“Art is meant to surprise you. So, in the best sense, we’ve referred to the experience as ‘being moved.’ But if the piece doesn’t even surprise you, it’s garbage.”
The "surprise of art" is a subject Hajime Sorayama is an expert on.
When Highsnobiety covered Sorayama last year for our FRONTPAGE feature, we dove into why the art world was surprised to see his "Sexy Robots" series become an iconic depiction of what the future of sexuality and robots look like in our present day.
Sorayama described creating this work as a “search for the ultimate feminine beauty,” which with his recent entry into NFTs (via Sorayama Shark), is a reminder that his work represents what many NFT projects aspire to be: the perfect human form in a virtual world (aka: the metaverse).
The metaverse is one of the biggest conversations in tech right now. On Thursday, Facebook announced that they were changing their name to Meta as reflection of their investment into the metaverse. This past week, Sotheby’s metaverse auction sold Rare Pepes, Bored Ape Yacht Club apes, and Crypto Punks for millions (once again proving that these digital identities have staying power). And for what people earn in the metaverse via gaming, 22% of the NFT market has been in-game rewards, such as digital items and skins.
While we understand how one Fortnite skin can make Epic games $50 million, the leap into Sorayama's style being used on Bella Hadid for Christian Dior isn't that far from a game skin. However, starting with NFT collections that don't immediately go for what's obvious is also a part of the strategy to preserve those works’ cultural significance.
“There was a sense of intrigue from us surrounding the Sorayama Shark, it isn’t as well known to the public as Sorayama’s more iconic Sexy Robot. Everyone might have expected his first NFT to be Sexy Robot, but isn’t it more surprising that it’s not?” said Nik Schulte, Chief Creative Officer and Co-Founder of ZHEN.: an artwork authentication platform powered by blockchain, and the marketplace distributing Sorayama Shark.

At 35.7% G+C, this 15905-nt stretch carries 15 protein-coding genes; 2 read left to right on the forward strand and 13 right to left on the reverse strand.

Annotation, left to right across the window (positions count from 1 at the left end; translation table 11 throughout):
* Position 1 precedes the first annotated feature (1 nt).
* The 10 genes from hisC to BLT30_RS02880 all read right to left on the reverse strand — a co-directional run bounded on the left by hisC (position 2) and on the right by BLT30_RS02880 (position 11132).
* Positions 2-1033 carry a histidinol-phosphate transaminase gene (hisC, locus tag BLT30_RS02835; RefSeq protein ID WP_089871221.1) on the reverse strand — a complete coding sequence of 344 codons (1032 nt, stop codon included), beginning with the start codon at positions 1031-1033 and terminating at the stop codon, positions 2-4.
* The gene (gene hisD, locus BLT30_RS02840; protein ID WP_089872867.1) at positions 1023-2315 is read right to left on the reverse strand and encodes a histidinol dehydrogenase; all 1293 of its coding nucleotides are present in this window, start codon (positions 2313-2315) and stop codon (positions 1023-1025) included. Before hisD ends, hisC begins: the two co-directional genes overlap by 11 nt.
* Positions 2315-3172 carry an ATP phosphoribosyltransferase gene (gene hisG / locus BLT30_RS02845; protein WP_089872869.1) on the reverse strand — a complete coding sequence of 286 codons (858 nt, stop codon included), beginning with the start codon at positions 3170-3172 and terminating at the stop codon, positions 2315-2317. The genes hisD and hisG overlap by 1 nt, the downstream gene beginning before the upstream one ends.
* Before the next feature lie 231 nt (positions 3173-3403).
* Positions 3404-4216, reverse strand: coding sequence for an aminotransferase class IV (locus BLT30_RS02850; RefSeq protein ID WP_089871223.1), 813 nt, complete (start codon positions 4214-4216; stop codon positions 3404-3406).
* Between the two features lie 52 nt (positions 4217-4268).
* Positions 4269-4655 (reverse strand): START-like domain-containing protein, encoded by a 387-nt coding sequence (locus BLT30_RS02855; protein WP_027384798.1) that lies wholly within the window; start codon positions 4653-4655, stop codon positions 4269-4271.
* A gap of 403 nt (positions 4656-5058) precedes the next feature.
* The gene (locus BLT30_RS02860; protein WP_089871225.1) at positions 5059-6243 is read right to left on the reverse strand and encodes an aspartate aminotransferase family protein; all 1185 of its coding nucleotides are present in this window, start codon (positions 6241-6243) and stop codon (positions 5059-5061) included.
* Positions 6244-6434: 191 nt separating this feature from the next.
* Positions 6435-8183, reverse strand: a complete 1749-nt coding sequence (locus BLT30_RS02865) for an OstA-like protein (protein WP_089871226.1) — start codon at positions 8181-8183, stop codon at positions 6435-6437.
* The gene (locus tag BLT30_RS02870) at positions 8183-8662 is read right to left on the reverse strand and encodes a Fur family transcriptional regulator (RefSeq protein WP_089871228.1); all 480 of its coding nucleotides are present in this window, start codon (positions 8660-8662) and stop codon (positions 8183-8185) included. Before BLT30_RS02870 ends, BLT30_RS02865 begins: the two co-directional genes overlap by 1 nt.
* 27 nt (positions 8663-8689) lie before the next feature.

ZHEN. is releasing the NFT in collaboration with NANZUKA, a contemporary arts gallery based in Tokyo. The two also worked together on authenticating the artworks for the drops of Daniel Arsham, James Jarvis, and Haroshi (all of which NANZUKA represents).
Preserving artistic scarcity has been a consistent aspect to ZHEN. and NANZUKA’s drops. Their approach reflects the historical reputation of an artist's work by having the NFT play an accompanying role in a larger physical release. This helps support the art history context of where a drop fits comfortably within an artist's catalog... physical or not.
“Imagining ideas that don’t exist in the physical realm is an important theme of my work … I aim for my work to be an inscription of a perpetual futuristic history. So, when the work that I created is annihilated from this world, as long as the digital form survives, that’s fine.” Sorayama relays to Highsnobiety.
After an illustrious career that includes works in the permanent collections of the MoMA and Smithsonian (as well as collaborations with George Lucas, Aerosmith, and Marvel’s Iron Man), it’s clear Sorayama’s name will live on long after he dies.
“As long as my name ‘Sorayama’ is uttered, I am kept alive, even if my corporeal body dies.”
This approach to what a legacy means is why everyone's talking about the metaverse.
When Sorayama said "art is meant to surprise you", the surprise isn't what he created, but rather what it taught the viewer about themselves. When enough viewers believed his truths to become their own, it created a permanent mark on culture. That's the surprise about the metaverse he gets that most of us miss: we'll forever be building our most perfect, idealized virtual version of ourselves. After all, it's one of the only ways for our legacy to live on.